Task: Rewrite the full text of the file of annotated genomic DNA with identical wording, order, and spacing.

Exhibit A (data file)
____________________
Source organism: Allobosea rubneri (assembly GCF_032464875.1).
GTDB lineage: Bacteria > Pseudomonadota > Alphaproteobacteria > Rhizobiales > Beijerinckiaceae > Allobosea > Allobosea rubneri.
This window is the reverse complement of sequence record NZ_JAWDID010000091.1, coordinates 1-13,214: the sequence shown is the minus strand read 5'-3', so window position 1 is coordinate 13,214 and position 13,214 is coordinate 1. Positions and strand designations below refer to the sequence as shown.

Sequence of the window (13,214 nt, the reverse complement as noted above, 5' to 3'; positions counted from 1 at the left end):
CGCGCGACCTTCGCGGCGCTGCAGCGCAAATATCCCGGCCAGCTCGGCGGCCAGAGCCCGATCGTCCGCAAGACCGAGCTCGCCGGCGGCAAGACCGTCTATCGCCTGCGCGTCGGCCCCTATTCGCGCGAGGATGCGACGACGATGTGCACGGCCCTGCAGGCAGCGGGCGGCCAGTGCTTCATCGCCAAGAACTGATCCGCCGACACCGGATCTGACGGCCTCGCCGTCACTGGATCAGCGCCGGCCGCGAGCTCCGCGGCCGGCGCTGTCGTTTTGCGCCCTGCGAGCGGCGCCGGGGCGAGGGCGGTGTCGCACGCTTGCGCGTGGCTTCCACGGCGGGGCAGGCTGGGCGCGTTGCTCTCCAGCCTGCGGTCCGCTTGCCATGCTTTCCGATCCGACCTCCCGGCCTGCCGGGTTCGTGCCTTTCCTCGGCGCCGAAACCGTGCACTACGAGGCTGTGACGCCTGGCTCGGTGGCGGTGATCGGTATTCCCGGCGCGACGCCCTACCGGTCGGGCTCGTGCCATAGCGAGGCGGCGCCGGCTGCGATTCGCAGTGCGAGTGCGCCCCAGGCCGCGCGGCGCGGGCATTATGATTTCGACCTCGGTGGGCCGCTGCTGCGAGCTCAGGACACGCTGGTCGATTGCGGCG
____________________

Source organism: Allobosea rubneri (assembly GCF_032464875.1).
GTDB lineage: Bacteria > Pseudomonadota > Alphaproteobacteria > Rhizobiales > Beijerinckiaceae > Allobosea > Allobosea rubneri.
This window is the reverse complement of sequence record NZ_JAWDID010000091.1, coordinates 1-13,214: the sequence shown is the minus strand read 5'-3', so window position 1 is coordinate 13,214 and position 13,214 is coordinate 1. Positions and strand designations below refer to the sequence as shown.

Sequence of the window (13,214 nt, the reverse complement as noted above, 5' to 3'; positions counted from 1 at the left end):
CGCGCGACCTTCGCGGCGCTGCAGCGCAAATATCCCGGCCAGCTCGGCGGCCAGAGCCCGATCGTCCGCAAGACCGAGCTCGCCGGCGGCAAGACCGTCTATCGCCTGCGCGTCGGCCCCTATTCGCGCGAGGATGCGACGACGATGTGCACGGCCCTGCAGGCAGCGGGCGGCCAGTGCTTCATCGCCAAGAACTGATCCGCCGACACCGGATCTGACGGCCTCGCCGTCACTGGATCAGCGCCGGCCGCGAGCTCCGCGGCCGGCGCTGTCGTTTTGCGCCCTGCGAGCGGCGCCGGGGCGAGGGCGGTGTCGCACGCTTGCGCGTGGCTTCCACGGCGGGGCAGGCTGGGCGCGTTGCTCTCCAGCCTGCGGTCCGCTTGCCATGCTTTCCGATCCGACCTCCCGGCCTGCCGGGTTCGTGCCTTTCCTCGGCGCCGAAACCGTGCACTACGAGGCTGTGACGCCTGGCTCGGTGGCGGTGATCGGTATTCCCGGCGCGACGCCCTACCGGTCGGGCTCGTGCCATAGCGAGGCGGCGCCGGCTGCGATTCGCAGTGCGAGTGCGCCCCAGGCCGCGCGGCGCGGGCATTATGATTTCGACCTCGGTGGGCCGCTGCTGCGAGCTCAGGACACGCTGGTCGATTGCGGCG